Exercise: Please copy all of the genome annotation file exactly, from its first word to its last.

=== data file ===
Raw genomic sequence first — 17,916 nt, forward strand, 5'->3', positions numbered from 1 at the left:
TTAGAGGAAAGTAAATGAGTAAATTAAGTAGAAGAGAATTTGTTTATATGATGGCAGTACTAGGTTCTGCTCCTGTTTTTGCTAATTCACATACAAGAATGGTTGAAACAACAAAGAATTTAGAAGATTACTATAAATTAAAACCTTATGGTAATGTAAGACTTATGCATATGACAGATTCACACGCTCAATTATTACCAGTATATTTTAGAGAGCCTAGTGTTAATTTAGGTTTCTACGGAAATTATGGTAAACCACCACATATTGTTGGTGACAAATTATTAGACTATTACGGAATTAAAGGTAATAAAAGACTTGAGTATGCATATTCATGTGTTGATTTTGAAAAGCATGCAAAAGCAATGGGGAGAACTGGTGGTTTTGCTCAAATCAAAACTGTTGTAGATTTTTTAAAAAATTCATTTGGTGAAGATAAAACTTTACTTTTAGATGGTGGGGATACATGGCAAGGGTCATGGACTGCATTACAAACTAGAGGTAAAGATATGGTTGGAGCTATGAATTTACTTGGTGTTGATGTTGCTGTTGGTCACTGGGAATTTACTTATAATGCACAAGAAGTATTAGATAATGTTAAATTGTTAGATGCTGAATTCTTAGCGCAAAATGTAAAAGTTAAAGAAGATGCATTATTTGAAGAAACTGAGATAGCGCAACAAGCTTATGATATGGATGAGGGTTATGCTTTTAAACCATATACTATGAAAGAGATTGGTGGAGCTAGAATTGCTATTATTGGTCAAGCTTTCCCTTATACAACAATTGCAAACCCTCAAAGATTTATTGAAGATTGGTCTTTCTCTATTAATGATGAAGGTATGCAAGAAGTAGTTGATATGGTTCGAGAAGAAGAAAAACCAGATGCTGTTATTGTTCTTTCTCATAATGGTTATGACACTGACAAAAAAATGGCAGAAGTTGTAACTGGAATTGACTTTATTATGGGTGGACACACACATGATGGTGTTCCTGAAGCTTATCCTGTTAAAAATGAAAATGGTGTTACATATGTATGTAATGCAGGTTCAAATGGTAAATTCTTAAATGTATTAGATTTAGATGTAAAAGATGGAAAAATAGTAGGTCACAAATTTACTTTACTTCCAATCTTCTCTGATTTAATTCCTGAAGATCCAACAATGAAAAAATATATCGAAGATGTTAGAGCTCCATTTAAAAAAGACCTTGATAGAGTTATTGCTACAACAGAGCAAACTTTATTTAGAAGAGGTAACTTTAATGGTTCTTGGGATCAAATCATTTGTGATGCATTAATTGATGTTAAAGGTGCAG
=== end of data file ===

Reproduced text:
Raw genomic sequence first — 17,916 nt, forward strand, 5'->3', positions numbered from 1 at the left:
TTAGAGGAAAGTAAATGAGTAAATTAAGTAGAAGAGAATTTGTTTATATGATGGCAGTACTAGGTTCTGCTCCTGTTTTTGCTAATTCACATACAAGAATGGTTGAAACAACAAAGAATTTAGAAGATTACTATAAATTAAAACCTTATGGTAATGTAAGACTTATGCATATGACAGATTCACACGCTCAATTATTACCAGTATATTTTAGAGAGCCTAGTGTTAATTTAGGTTTCTACGGAAATTATGGTAAACCACCACATATTGTTGGTGACAAATTATTAGACTATTACGGAATTAAAGGTAATAAAAGACTTGAGTATGCATATTCATGTGTTGATTTTGAAAAGCATGCAAAAGCAATGGGGAGAACTGGTGGTTTTGCTCAAATCAAAACTGTTGTAGATTTTTTAAAAAATTCATTTGGTGAAGATAAAACTTTACTTTTAGATGGTGGGGATACATGGCAAGGGTCATGGACTGCATTACAAACTAGAGGTAAAGATATGGTTGGAGCTATGAATTTACTTGGTGTTGATGTTGCTGTTGGTCACTGGGAATTTACTTATAATGCACAAGAAGTATTAGATAATGTTAAATTGTTAGATGCTGAATTCTTAGCGCAAAATGTAAAAGTTAAAGAAGATGCATTATTTGAAGAAACTGAGATAGCGCAACAAGCTTATGATATGGATGAGGGTTATGCTTTTAAACCATATACTATGAAAGAGATTGGTGGAGCTAGAATTGCTATTATTGGTCAAGCTTTCCCTTATACAACAATTGCAAACCCTCAAAGATTTATTGAAGATTGGTCTTTCTCTATTAATGATGAAGGTATGCAAGAAGTAGTTGATATGGTTCGAGAAGAAGAAAAACCAGATGCTGTTATTGTTCTTTCTCATAATGGTTATGACACTGACAAAAAAATGGCAGAAGTTGTAACTGGAATTGACTTTATTATGGGTGGACACACACATGATGGTGTTCCTGAAGCTTATCCTGTTAAAAATGAAAATGGTGTTACATATGTATGTAATGCAGGTTCAAATGGTAAATTCTTAAATGTATTAGATTTAGATGTAAAAGATGGAAAAATAGTAGGTCACAAATTTACTTTACTTCCAATCTTCTCTGATTTAATTCCTGAAGATCCAACAATGAAAAAATATATCGAAGATGTTAGAGCTCCATTTAAAAAAGACCTTGATAGAGTTATTGCTACAACAGAGCAAACTTTATTTAGAAGAGGTAACTTTAATGGTTCTTGGGATCAAATCATTTGTGATGCATTAATTGATGTTAAAGGTGCAG